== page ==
As any good author in the 21st century has done, Alison has been busy promoting her novel across the Internet. You can read an excerpt from Aurelia over at Unusual Historicals and even read a scene that didn't make the final cut over at Alison's site. You can also read a guest post Alison wrote over at Sandy's Chatterblog.

Jonathan Strange & Mr Norrell Premiere Date Announced
We leave the world of books to share the news that BBC's adaptation of Susanna Clarke's Jonathan Strange & Mr Norrell will premier on BBC One in the UK on May 17 and will premiere on BBC America on June 13 according to Deadline. Here is the plot summary from the same site:

In 1806, the reclusive and skillful Mr Norrell (Marsan) is thought to be the last remaining practical magician. His displays thrill the nation — in London, he raises the beautiful Lady Pole (Englert) from the dead and summons an army of ghostly ships to terrify the French. But he is sooon challenged by the emergence of another magician: the brilliant novice Jonathan Strange (Carvel). While trying to secure his beloved Arabella’s (Riley) hand in marriage, he meets a vagabond, the magician of Threadneedle Street, who tells him he is destined to be a great magician. Young, handsome and daring, Strange is the very antithesis of Norrell. A dangerous battle ensues between the two great men.

...and thats all I got to say other than I can't wait!

Videos for Alternate Historians

We begin last week in videos with another episode from the Alternate History Hub that features two PODs on Iranian history. Check them out below:
And we end with Ray Narvaez Jr, my favorite Twitch streamer, playing a round of Wolfenstein: The Old Blood:

Links to the Multiverse

Books & Short Fiction

Announcing the 2015 Locus Award Finalists! at Tor.
Guest Post: John A. Connell, author of Ruins of War at My Bookish Ways.
More Dinosaur Lords Art from Richard Anderson at Tor.
Review: 11/22/63 by Stephen King at Journal-Advocate.
Review: Bombs Away by Harry Turtledove at Article 94.
Review: The Chronicles of Light and Shadow by Liesel Schwarz at Geek Dad
Review: Clash of Eagles by Alan Smale at Fanboy Comics.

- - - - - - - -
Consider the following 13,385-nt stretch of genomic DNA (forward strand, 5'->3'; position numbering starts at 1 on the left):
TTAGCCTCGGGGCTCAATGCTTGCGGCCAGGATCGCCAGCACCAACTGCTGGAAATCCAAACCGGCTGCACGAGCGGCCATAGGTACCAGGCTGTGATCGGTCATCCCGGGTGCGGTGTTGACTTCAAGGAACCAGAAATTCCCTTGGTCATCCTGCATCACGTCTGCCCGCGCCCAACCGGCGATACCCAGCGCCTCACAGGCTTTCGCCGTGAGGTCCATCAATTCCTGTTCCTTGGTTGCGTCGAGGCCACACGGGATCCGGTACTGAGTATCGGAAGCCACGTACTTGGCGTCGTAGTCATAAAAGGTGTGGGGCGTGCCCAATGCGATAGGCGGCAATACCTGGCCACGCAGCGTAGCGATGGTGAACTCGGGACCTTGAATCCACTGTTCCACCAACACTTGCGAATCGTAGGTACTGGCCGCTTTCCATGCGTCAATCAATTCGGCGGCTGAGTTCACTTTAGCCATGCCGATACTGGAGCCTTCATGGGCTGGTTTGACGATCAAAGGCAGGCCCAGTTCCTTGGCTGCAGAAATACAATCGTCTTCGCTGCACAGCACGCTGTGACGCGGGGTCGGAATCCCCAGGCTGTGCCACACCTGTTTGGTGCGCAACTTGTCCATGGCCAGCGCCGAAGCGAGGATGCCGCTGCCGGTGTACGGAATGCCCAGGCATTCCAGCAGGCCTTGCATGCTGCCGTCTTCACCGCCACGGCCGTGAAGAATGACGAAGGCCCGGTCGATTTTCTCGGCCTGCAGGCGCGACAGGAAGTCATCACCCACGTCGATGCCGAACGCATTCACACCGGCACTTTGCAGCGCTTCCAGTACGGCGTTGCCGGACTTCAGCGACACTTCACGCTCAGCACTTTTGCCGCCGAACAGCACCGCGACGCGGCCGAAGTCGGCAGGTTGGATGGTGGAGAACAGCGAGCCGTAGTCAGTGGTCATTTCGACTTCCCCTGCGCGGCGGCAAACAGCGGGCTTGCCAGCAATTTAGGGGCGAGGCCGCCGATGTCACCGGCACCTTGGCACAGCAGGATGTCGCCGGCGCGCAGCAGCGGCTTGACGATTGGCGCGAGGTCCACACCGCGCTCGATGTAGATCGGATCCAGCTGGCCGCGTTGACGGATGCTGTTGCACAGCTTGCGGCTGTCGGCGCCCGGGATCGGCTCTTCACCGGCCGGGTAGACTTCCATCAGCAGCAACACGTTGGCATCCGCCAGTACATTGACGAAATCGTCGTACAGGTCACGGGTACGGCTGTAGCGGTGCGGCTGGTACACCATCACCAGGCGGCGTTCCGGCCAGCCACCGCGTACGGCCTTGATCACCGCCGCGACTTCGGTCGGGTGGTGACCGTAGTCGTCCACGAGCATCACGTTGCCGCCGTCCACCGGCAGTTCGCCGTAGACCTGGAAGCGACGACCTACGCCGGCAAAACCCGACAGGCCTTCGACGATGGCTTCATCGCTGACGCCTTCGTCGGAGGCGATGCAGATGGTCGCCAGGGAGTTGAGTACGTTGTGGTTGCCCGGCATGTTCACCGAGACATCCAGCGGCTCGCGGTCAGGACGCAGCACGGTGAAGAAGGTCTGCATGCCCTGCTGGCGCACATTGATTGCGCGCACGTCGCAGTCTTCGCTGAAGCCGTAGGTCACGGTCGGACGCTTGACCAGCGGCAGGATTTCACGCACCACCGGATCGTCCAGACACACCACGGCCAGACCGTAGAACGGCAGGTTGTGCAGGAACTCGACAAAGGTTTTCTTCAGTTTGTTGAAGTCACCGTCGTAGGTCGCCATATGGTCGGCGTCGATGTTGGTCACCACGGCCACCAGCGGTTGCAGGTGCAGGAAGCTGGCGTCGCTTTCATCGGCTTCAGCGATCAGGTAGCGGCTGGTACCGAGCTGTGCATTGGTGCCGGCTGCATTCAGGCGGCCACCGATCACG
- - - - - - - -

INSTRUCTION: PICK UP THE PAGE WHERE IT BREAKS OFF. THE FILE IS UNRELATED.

Review: Hitler’s Time Machine by Robert F. Dorr at Notes from the Bunker.
Review: Old Venus edited by George RR Martin and Gardner Dozois at Falcata Times.
These Imaginative Parallel Universes Will Forever Change How You Think About Africa at Good.

Counterfactuals, History & News

The Austrian castle where Nazis lost to German-US force at BBC.
How Texas could have been French-speaking at The Independent.
Letter From Lovecraft to Houdini About Edgar Allen Poe's Desk at The Lovecraft eZine.
'Texas Ranger' Chuck Norris warns of government plot to take over state at The Guardian.

Film & Television

Alternate History: What If George Miller’s JUSTICE LEAGUE Wasn’t Cancelled? at Collider.
Avengers: Age Of Ultron: alternate endings that never were at Den of Geek.
Five Things About Penny Dreadful Are Better Than Ever (And One’s Not) at io9.
Outlander 1.13 Mother's Day at Paul Levinson's Infinite Regress.

Games

Review: Wolfenstien: The Old Blood at IGN.

Graphic Novels & Comics

Review: The Thrilling Adventures of Lovelace and Babbage by Sydney Padua at Journal Sentinel.

Interviews

Rod Duncan at SFFWorld.
Brooke Johnson at The Mary Sue.

Podcasts

Podcast Spotlight: Beneath Ceaseless Skies Podcast at SF Signal.
Ratchet RetroCast Episode 50 – RETROCASTERS NEVER SAY DIE! at The ESO Network.

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Matt Mitrovich is the founder and editor of Alternate History Weekly Update and a blogger on Amazing Stories. Check out his short fiction. When not writing he works as an attorney, enjoys life with his beautiful wife Alana and prepares for the inevitable zombie apocalypse. You can follow him on Facebook or Twitter.